Five Big Ideas to Drive Creativity and Results

‘You need to hunt down and kill old assumptions.’

November 04, 2013
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Linkner CLC
Creativity is the currency for success in the business world—it’s the one thing that can’t be outsourced, author and entrepreneur Josh Linkner said Monday during the 19th annual CUNA Lending Council Conference in Phoenix.
“Credit unions need to double down on creativity,” says Linkner, a former jazz musician who draws parallels between that art form and small business start-ups.
Like jazz performers, start-up companies often exhibit high energy and creativity, take risks, and explore new ideas instead of rehashing what’s already been done, Linkner says. “There’s no operations manual we can follow to find success. Raw creativity is driving business forward.”
Consider the case of DollarShaveClub.com, which took on the likes of one-time market leader Gillette by selling low-cost razors online. The owner launched the business about a year ago, spent $4,000 on a creative promotional video that garnered three million viewers—and attracted 17,000 customers in a week.
“He was the jazz musician of razor blades,” Linkner says. “If that disruption can happen through raw creativity, just think what credit unions could do—and what risks do they face?
“The lesson is, no matter how successful we are, don’t think it’s a permanent condition. Our mission is to be on the forefront and think about what’s next, even when we’re ahead.”
Linkner offers five “big ideas” to drive creativity and results:
1. Encourage courage. Allow staff to be creative without fear of rejection or punishment. “Fear is the biggest blocker of creativity,” Linkner says. “If you can make people safe, you will unleash creativity in your organization. You might get some bad ideas, but you’ll end up with some good ones. Mistakes aren’t fatal; they’re the portal to discovery.” 
2. Shed the past. You need to hunt down and kill old assumptions, Linkner says. “Get rid of what was in favor of what could be. Think about your own lending: Are you doing the same thing as always or are you looking to the next play?”
3. Create vivid experiences. This requires more of an investment in imagination than money. “You don’t have to be stuffy. If you can tell a story that’s different from your competitors’ stories, you’ll benefit.”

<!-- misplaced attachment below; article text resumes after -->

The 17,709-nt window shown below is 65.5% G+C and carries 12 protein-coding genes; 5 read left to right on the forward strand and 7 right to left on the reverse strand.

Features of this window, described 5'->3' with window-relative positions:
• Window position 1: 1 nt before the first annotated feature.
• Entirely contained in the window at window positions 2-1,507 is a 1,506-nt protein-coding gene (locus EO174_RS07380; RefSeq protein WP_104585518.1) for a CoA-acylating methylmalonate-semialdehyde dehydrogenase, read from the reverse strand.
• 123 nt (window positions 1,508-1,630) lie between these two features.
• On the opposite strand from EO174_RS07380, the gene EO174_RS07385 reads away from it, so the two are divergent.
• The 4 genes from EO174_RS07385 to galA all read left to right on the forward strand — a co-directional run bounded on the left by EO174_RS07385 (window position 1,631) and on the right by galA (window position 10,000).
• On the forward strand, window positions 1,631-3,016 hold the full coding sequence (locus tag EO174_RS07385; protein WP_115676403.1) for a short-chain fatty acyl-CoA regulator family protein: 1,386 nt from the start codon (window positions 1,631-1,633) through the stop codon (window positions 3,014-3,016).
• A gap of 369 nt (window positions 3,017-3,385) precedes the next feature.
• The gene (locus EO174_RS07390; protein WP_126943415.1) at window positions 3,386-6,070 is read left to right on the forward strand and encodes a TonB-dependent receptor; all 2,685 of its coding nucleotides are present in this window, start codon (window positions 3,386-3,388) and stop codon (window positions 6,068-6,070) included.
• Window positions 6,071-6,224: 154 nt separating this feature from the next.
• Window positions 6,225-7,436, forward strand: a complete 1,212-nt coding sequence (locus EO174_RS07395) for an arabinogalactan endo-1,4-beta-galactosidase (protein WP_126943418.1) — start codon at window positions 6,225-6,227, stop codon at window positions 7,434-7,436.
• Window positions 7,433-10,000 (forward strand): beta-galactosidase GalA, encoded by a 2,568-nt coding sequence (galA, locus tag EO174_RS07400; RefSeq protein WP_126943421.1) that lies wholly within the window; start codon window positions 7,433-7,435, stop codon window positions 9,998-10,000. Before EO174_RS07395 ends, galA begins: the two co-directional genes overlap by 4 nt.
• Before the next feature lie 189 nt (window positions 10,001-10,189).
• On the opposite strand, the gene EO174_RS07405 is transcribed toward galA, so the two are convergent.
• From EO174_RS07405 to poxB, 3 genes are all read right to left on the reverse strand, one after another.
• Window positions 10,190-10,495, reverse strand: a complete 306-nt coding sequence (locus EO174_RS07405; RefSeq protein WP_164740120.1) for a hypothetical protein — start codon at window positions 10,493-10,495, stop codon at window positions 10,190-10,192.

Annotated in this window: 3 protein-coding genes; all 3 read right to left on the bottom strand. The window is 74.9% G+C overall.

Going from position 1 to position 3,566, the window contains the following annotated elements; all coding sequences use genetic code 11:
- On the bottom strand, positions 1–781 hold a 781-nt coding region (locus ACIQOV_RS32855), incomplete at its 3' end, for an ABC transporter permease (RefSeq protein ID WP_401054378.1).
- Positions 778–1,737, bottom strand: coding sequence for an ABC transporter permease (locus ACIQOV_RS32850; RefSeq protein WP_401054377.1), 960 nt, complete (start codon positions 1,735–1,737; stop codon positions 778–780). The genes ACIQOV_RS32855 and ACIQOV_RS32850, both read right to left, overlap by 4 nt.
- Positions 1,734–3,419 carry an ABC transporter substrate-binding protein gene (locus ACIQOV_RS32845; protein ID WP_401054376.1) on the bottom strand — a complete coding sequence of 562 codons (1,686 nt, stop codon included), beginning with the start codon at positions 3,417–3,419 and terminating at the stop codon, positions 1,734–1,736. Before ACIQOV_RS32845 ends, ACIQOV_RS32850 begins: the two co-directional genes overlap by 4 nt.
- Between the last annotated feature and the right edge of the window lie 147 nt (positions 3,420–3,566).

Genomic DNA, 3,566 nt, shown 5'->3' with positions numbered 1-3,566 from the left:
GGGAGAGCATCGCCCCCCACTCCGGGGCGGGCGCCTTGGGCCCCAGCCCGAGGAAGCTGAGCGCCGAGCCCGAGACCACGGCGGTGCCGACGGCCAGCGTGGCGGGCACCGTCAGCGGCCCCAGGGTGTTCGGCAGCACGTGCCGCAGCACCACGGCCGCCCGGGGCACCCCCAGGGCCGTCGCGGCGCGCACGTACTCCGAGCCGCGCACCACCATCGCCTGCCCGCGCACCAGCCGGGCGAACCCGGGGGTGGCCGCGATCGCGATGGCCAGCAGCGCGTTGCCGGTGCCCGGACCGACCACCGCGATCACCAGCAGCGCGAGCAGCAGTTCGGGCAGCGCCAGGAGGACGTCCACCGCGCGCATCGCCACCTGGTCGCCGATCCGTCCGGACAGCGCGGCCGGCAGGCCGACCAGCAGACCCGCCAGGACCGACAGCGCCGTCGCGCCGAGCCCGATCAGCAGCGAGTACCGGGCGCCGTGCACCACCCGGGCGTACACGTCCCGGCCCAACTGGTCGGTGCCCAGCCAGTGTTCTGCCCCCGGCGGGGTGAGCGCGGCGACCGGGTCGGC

4. Reject bureaucracy and think small. Small companies are more likely to take risks, embrace urgency, and find new ideas instead of protecting old ones.
“Think small, like a start-up,” Linkner advises. “How would you approach your business if you were a start-up?”
5. Stand out. Do the opposite of what your competitors are doing. “Sometimes you have to be bold and different to get through the noise.”

View Credit Union Magazine's complete coverage of the CUNA Lending Council Conference.


Rosemary Denny
November 13, 2013 10:46 pm
I had the pleasure to attend this year conference. Josh was dynamic speaker. Love the "why" message.

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Great article! Unfortunately, most employees don’t feel valued or appreciated by their supervisors or employers. In fact, research has shown that the predominant reason team members quit their jobs is because they don’t feel valued. This is in spite of the fact that employee recognition programs have proliferated in the workplace – over 90% of all organizations in the U.S. has some form of employee recognition activities in place. But most employee recognition programs are viewed with skepticism and cynicism – because they aren’t viewed as being genuine in their communication of appreciation. Getting the “employee of the month” award, receiving a certificate of recognition, or a “Way to go, team!” email just don’t get the job done. How do you communicate authentic appreciation? We have found people have different ways that they want to be shown appreciation, and if you don’t communicate in the language of appreciation important to them, you essentially “miss the mark”. Additionally, employees need to receive recognition more than once a year at their performance review. Otherwise, they view the praise as “going through the motions”. A third component of authentic appreciation is that the communication has to be about them personally – not the department, not their group, but something they did. Finally, they have to believe that you mean what you say. How you treat them has to match the words you use. If you are not sure how your team members want to be shown appreciation, the Motivating By Appreciation Inventory (www.appreciationatwork.com/assess) will identify the language of appreciation and specific actions preferred by each employee. You then can create a group profile for your team, so everyone knows how to encourage one another. Remember, employees want to know that they are valued for what they contribute to the success of the organization. And communicating authentic appreciation in the ways they desire it can make the difference between keeping your quality team members or having a negative work environment that everyone wants to leave. Paul White, Ph.D., is the co-author of The 5 Languages of Appreciation in the Workplace with Dr. Gary Chapman.

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